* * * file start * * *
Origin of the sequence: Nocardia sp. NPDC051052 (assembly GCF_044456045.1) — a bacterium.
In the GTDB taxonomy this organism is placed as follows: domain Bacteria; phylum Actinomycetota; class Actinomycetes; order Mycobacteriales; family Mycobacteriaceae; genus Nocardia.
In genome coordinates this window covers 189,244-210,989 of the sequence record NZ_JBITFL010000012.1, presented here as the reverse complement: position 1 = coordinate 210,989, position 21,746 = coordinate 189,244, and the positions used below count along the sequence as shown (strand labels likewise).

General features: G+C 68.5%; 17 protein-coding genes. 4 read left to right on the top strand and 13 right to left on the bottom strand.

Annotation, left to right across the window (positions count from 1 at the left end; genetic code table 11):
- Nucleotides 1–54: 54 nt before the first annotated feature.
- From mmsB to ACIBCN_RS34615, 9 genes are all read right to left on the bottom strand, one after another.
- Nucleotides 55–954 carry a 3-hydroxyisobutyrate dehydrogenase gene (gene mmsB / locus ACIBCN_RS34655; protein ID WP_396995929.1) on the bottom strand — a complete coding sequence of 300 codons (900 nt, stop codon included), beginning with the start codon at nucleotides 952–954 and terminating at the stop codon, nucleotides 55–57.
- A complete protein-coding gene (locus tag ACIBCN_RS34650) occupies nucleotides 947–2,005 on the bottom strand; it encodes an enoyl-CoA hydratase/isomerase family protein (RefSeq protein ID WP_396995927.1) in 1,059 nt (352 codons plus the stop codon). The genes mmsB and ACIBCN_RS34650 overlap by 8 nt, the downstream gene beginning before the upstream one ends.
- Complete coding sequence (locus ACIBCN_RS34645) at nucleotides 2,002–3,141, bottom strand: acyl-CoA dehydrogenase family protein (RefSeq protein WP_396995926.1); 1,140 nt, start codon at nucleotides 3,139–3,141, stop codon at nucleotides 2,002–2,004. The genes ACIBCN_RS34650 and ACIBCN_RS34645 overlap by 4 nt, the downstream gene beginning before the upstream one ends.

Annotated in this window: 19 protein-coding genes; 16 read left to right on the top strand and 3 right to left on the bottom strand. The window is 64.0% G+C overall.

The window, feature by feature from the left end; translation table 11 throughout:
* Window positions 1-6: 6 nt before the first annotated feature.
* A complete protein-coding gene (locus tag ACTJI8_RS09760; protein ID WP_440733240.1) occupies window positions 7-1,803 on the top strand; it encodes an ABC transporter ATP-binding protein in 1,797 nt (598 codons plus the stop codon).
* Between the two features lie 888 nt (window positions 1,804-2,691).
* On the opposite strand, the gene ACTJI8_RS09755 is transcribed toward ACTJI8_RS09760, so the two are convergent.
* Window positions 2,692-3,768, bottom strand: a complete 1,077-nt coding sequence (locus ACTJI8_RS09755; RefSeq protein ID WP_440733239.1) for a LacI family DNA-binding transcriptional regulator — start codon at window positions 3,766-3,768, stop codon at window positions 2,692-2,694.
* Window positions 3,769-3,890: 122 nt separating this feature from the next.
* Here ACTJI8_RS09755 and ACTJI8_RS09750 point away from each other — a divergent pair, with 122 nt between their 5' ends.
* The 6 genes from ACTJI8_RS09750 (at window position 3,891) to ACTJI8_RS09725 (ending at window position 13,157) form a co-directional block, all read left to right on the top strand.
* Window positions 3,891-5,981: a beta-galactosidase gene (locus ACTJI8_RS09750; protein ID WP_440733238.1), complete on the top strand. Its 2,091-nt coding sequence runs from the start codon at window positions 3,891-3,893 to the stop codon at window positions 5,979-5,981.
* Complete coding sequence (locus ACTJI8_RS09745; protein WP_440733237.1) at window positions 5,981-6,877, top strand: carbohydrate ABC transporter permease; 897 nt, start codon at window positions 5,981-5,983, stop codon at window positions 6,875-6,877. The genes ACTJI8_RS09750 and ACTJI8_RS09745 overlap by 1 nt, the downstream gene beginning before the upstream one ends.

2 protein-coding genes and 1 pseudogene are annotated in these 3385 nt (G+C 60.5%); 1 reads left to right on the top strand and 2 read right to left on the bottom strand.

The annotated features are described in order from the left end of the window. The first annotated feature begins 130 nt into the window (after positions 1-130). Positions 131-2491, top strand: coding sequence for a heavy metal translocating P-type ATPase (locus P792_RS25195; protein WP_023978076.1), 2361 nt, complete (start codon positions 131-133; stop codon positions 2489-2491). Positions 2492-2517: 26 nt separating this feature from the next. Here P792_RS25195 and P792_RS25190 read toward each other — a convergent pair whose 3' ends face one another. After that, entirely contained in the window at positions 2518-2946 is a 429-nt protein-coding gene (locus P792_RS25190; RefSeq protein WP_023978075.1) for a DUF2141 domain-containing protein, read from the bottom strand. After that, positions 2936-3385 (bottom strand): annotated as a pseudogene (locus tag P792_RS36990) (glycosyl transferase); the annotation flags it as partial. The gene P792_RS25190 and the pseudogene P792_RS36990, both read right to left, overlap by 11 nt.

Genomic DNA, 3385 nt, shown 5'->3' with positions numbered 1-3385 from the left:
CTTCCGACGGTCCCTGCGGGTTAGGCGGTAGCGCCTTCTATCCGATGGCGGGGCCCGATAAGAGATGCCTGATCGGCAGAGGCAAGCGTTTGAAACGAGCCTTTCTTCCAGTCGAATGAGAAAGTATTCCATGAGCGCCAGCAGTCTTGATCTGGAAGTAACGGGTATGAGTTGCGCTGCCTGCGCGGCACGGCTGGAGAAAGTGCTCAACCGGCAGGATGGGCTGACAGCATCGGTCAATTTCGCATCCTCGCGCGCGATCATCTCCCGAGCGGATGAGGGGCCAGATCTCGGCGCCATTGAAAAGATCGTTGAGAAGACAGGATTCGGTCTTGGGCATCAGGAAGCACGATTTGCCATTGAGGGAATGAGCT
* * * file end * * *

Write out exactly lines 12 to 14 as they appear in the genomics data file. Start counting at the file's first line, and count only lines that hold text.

The window, feature by feature from the left end; translation table 11 throughout:
* Window positions 1-6: 6 nt before the first annotated feature.
* A complete protein-coding gene (locus tag ACTJI8_RS09760; protein ID WP_440733240.1) occupies window positions 7-1,803 on the top strand; it encodes an ABC transporter ATP-binding protein in 1,797 nt (598 codons plus the stop codon).